MyMT™ Blog

The seasons are changing and so is your melatonin production during menopause.

“Sleep touches on nearly every aspect of our physiology and psychology, of our interaction with the world and with others.”

William Dement (2000), Sleep Research Pioneer. 

Over 20,000 students took William Dement’s course on ‘Sleep and Dreams’  throughout his tenure at Stanford University. He created and pioneered the fields of sleep research, sleep medicine and sleep disorders.
His mission was to educate the world about the importance of sleep, which he believed was dangerously undervalued. His motto, “drowsiness is red alert,” is a message he tirelessly broadcast to his students, trainees, members of Congress and the world at large.
According to Stanford University, among Dement’s key achievements were explaining the phases of the human sleep cycle and identifying the physiological basis of dreams. His research helped us to understand that dreaming is how the brain cleanses overnight.
William Dement only passed away in 2020. But I wish that he had lived long enough to undertake sleep research specifically tailored to women in menopause. We might have learnt a lot more than we currently know and even he may have asked the following question, 

Do you need to focus more on your melatonin production to reduce your menopause symptoms, especially as the seasons change?

It’s an interesting question isn’t it? And I’m asking it, based on relatively new research about our sleep hormone, called melatonin, and the pleotropic effect it has on women’s health in menopause. The term ‘pleiotropic’ means ‘effects around the body’ and when it comes to melatonin and our menopause transition, the role of this hormone has a greater effect throughout our body than many of us may realise.  

Melatonin is able to regulate several physiological functions from well-known sleep/wake cycles to nervous system protection as well as regulation of both the immune and hormonal systems. It also influences our energy organelles, the mitochondria. The researchers called this effect, ‘cross-talk‘ between melatonin and our reproductive hormones. [Cipolla-Neto et al, 2022]

Every week I get emails from women who are exhausted and exasperated from not sleeping. Is this you as well?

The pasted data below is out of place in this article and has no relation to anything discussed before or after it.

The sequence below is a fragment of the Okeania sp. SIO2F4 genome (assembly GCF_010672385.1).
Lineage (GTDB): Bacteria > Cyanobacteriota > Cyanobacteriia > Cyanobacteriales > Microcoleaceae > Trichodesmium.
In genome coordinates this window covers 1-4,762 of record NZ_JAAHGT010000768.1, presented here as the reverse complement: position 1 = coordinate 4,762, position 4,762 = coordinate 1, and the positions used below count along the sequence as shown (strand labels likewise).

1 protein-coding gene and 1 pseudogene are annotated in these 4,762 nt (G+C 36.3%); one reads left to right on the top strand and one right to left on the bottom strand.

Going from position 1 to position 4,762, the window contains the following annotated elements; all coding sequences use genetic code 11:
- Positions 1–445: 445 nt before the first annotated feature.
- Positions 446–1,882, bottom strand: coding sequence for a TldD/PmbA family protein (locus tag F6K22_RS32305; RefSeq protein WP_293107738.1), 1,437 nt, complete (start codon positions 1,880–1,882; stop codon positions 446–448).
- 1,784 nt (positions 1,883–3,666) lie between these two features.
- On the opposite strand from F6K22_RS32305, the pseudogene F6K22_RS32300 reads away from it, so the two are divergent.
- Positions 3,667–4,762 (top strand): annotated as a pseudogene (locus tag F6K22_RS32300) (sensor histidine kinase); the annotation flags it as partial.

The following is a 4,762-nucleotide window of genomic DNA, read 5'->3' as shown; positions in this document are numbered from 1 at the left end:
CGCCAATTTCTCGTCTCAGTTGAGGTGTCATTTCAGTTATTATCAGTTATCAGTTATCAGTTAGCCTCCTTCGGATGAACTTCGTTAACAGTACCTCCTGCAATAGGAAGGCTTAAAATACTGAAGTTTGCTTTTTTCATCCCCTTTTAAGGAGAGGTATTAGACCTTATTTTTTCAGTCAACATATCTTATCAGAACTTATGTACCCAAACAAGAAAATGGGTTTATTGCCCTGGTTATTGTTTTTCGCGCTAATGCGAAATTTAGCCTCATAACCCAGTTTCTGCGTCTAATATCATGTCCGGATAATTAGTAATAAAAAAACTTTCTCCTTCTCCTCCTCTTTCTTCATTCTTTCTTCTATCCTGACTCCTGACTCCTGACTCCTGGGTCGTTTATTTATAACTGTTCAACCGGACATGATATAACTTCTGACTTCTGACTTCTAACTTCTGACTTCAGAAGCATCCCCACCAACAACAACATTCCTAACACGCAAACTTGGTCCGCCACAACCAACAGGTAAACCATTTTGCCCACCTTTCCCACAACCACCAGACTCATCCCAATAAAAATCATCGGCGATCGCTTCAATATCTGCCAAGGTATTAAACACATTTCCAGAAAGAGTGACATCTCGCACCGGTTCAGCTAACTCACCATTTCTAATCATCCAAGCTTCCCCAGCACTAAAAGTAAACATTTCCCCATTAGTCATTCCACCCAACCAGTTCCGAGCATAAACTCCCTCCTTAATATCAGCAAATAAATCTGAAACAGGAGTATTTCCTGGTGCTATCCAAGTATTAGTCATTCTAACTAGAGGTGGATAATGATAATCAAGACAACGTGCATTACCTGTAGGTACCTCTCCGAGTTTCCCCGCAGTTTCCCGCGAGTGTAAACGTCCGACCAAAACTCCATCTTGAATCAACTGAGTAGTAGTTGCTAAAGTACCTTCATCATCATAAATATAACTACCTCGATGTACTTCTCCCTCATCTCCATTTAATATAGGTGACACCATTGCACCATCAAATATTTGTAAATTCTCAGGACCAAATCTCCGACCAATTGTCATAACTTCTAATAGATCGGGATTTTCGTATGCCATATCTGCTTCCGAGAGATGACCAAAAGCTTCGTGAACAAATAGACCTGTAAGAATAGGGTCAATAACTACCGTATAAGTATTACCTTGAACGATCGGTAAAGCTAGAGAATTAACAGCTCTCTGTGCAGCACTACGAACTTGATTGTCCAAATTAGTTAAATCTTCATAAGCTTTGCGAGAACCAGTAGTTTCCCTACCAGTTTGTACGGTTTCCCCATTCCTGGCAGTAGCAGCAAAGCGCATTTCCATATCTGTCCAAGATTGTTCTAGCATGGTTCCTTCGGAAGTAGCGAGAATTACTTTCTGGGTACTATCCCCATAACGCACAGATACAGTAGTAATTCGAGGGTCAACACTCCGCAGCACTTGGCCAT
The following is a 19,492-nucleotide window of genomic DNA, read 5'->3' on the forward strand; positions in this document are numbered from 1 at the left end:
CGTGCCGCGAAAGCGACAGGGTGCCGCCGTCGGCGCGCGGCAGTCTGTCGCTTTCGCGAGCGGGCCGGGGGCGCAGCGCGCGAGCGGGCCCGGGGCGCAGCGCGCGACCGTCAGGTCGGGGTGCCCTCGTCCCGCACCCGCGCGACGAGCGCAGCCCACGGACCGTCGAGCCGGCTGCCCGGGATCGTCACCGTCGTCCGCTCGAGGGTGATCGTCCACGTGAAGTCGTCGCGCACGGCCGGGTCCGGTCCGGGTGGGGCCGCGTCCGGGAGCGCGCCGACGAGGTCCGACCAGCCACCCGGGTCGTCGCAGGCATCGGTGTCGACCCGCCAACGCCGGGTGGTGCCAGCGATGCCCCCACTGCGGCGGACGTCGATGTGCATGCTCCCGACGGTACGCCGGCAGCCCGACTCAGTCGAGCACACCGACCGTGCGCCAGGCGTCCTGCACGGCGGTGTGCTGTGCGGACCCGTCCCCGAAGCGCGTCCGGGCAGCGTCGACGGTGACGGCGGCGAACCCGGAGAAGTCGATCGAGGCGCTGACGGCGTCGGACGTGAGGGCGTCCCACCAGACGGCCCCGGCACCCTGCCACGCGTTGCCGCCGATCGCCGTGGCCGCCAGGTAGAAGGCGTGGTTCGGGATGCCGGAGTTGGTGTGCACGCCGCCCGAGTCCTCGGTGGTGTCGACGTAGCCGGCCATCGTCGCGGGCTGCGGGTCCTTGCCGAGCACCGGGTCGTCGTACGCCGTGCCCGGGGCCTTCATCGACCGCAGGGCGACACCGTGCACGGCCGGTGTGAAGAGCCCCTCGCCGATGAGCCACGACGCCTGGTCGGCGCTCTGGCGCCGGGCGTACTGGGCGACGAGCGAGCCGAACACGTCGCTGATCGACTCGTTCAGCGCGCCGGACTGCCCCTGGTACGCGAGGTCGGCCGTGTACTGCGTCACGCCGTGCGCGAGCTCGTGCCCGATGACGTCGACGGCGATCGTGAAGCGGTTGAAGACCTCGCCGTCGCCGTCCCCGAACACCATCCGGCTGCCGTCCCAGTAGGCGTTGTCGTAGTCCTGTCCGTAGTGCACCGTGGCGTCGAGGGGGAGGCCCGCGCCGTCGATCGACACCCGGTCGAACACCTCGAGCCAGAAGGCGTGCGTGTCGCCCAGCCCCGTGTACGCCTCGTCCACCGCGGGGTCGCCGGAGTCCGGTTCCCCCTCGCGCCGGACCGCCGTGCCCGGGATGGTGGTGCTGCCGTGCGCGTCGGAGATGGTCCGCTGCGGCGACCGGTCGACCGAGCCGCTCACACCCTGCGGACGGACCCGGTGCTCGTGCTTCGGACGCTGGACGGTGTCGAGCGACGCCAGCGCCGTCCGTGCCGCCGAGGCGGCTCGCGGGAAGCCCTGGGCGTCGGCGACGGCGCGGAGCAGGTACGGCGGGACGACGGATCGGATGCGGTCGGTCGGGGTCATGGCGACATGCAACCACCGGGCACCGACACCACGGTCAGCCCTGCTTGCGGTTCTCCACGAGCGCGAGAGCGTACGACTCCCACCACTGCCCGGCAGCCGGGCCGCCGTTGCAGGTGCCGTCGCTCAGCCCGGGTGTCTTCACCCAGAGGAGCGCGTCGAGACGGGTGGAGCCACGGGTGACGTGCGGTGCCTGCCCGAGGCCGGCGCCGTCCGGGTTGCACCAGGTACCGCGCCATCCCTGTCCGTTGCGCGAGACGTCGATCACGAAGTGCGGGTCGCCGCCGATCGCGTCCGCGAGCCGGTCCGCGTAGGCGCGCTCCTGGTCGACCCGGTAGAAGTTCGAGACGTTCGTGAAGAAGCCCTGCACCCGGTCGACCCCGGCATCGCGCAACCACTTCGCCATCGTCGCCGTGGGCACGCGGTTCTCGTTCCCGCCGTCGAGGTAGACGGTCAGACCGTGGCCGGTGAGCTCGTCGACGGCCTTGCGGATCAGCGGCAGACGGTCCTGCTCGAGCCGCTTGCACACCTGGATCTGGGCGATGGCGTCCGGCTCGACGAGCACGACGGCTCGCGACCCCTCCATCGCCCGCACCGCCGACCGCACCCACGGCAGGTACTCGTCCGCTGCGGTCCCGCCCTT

This is a bit of a concern, because for women living to around 80-82 years of age, they (hopefully) will have slept for a staggering 27 years! That’s why focusing on sleep is one of the most fundamental aspects of our health management that we can achieve as we age.

But sleep can be problematic for women in their midlife and older years, as many of you already realise. Many of them complain to me that they are still not sleeping, despite menopause-HRT and numerous supplements, which are costing them a small fortune.

Hence, after reading some of the work of William Dement as well as the new research this week, I’m wondering if, because the seasons are changing, you need renewed attention to your sleep routines and your natural melatonin production. 

I think we’ve all heard of Melatonin.

It’s the hormone released from a tiny gland in our brain that sets and resets our circadian drive for sleep. If you’ve watched my Masterclass on Menopause, you’ll know that I talk about how, as we move through menopause and age, our melatonin production declines. This is a natural part of our human ageing.

Melatonin levels decline gradually over the life-span. Researchers believe that this decline may be related to lowered sleep duration and depth in women during and after the menopause.

Because of this decline, some deterioration of many functions and processes around our body that are controlled by circadian rhythms may arise. The circadian rhythms are the natural day/ night rhythms that help your body to function, but there are seasonal variations on circadian rhythms as well. 

When the seasons change, melatonin production changes too, hence, symptoms in menopause can also change on a seasonal pattern. Good to know!

Melatonin is your ‘go-to-sleep’ hormone and in a 2007 study by Grivas and Savvidou, it was described as “the light of the night”. As it is secreted from the pineal gland principally in the evening hours, researchers better understand the role of melatonin and it’s involvement in a number of other cyclical bodily functions. 

I’ve fielded a number of emails about jet-lag lately as some of the Northern Hemisphere ladies on the MyMT™ programmes prepare for their summer travel. I always talk about the need to get into the destination time-zone as quickly as possible and of course, look after the gut microbiome – afterall, this is affected by seasonal changes during menopause and of course, circadian disruption as well.